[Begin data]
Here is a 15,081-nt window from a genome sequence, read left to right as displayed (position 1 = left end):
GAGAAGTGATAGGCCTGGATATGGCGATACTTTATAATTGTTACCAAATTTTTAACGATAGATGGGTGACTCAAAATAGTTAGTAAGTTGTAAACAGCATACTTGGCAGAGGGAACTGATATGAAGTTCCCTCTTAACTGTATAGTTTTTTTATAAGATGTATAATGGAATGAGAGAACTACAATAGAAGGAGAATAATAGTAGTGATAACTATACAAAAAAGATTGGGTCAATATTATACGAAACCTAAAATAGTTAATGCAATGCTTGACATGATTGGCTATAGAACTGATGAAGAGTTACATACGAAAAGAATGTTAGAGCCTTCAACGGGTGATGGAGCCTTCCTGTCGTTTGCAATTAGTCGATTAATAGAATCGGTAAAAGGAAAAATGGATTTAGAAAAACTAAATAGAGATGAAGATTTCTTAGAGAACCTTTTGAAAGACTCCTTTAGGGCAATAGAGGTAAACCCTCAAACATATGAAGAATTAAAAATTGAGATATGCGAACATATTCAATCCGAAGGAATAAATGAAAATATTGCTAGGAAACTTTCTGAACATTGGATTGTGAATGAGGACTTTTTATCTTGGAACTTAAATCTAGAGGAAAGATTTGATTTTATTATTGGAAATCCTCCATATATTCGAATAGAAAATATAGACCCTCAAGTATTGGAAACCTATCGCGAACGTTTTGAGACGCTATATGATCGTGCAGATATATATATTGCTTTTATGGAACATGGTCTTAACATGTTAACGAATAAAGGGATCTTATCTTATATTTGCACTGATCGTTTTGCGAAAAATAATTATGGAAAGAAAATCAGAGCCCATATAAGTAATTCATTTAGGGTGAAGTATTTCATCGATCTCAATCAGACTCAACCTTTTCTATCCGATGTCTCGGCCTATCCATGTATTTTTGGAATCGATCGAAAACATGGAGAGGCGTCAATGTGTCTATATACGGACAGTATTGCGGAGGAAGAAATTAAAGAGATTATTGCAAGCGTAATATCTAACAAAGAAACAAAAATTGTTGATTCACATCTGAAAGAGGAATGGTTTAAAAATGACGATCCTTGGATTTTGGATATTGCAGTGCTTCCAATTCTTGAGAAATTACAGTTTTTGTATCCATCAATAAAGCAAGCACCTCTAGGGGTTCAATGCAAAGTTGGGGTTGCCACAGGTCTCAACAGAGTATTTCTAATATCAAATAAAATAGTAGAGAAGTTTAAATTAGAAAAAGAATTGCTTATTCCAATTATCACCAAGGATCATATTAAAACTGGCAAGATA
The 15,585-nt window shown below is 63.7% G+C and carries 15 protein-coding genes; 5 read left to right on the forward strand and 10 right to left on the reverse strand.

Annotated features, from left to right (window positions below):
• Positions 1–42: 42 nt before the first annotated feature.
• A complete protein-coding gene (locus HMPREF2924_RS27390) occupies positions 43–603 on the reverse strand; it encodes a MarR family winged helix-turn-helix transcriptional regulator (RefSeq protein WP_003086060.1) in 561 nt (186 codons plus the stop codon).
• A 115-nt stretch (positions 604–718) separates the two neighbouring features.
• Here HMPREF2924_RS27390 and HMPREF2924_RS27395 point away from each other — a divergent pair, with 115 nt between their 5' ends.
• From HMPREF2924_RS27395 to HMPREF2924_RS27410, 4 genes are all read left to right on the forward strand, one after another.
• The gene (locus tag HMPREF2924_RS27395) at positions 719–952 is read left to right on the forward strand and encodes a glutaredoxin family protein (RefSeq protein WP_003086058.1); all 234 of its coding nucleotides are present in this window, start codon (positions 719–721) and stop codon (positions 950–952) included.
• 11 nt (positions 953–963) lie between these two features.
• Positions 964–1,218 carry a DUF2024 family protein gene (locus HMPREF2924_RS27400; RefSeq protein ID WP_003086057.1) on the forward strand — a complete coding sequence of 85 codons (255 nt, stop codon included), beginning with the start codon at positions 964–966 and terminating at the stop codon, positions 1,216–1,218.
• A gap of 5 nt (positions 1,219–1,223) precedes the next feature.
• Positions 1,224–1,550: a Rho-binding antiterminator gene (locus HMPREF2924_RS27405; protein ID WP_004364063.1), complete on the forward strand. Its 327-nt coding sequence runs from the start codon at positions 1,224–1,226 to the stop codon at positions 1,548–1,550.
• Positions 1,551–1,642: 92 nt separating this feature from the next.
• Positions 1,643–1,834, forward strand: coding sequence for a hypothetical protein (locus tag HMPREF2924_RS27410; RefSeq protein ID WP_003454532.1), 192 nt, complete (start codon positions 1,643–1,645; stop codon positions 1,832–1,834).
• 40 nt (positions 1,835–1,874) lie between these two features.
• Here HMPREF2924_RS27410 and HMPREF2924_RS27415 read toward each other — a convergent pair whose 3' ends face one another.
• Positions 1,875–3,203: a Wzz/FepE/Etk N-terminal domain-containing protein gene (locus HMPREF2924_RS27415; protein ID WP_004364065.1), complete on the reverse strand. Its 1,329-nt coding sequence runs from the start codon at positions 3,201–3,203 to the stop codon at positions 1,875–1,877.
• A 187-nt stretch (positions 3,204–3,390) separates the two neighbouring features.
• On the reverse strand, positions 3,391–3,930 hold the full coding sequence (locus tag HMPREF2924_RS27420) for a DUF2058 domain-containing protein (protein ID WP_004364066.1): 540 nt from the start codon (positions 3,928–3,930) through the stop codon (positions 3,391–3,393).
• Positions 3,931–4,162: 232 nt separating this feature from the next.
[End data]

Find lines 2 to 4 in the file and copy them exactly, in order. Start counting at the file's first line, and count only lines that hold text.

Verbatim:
GAGAAGTGATAGGCCTGGATATGGCGATACTTTATAATTGTTACCAAATTTTTAACGATAGATGGGTGACTCAAAATAGTTAGTAAGTTGTAAACAGCATACTTGGCAGAGGGAACTGATATGAAGTTCCCTCTTAACTGTATAGTTTTTTTATAAGATGTATAATGGAATGAGAGAACTACAATAGAAGGAGAATAATAGTAGTGATAACTATACAAAAAAGATTGGGTCAATATTATACGAAACCTAAAATAGTTAATGCAATGCTTGACATGATTGGCTATAGAACTGATGAAGAGTTACATACGAAAAGAATGTTAGAGCCTTCAACGGGTGATGGAGCCTTCCTGTCGTTTGCAATTAGTCGATTAATAGAATCGGTAAAAGGAAAAATGGATTTAGAAAAACTAAATAGAGATGAAGATTTCTTAGAGAACCTTTTGAAAGACTCCTTTAGGGCAATAGAGGTAAACCCTCAAACATATGAAGAATTAAAAATTGAGATATGCGAACATATTCAATCCGAAGGAATAAATGAAAATATTGCTAGGAAACTTTCTGAACATTGGATTGTGAATGAGGACTTTTTATCTTGGAACTTAAATCTAGAGGAAAGATTTGATTTTATTATTGGAAATCCTCCATATATTCGAATAGAAAATATAGACCCTCAAGTATTGGAAACCTATCGCGAACGTTTTGAGACGCTATATGATCGTGCAGATATATATATTGCTTTTATGGAACATGGTCTTAACATGTTAACGAATAAAGGGATCTTATCTTATATTTGCACTGATCGTTTTGCGAAAAATAATTATGGAAAGAAAATCAGAGCCCATATAAGTAATTCATTTAGGGTGAAGTATTTCATCGATCTCAATCAGACTCAACCTTTTCTATCCGATGTCTCGGCCTATCCATGTATTTTTGGAATCGATCGAAAACATGGAGAGGCGTCAATGTGTCTATATACGGACAGTATTGCGGAGGAAGAAATTAAAGAGATTATTGCAAGCGTAATATCTAACAAAGAAACAAAAATTGTTGATTCACATCTGAAAGAGGAATGGTTTAAAAATGACGATCCTTGGATTTTGGATATTGCAGTGCTTCCAATTCTTGAGAAATTACAGTTTTTGTATCCATCAATAAAGCAAGCACCTCTAGGGGTTCAATGCAAAGTTGGGGTTGCCACAGGTCTCAACAGAGTATTTCTAATATCAAATAAAATAGTAGAGAAGTTTAAATTAGAAAAAGAATTGCTTATTCCAATTATCACCAAGGATCATATTAAAACTGGCAAGATA
The 15,585-nt window shown below is 63.7% G+C and carries 15 protein-coding genes; 5 read left to right on the forward strand and 10 right to left on the reverse strand.

Annotated features, from left to right (window positions below):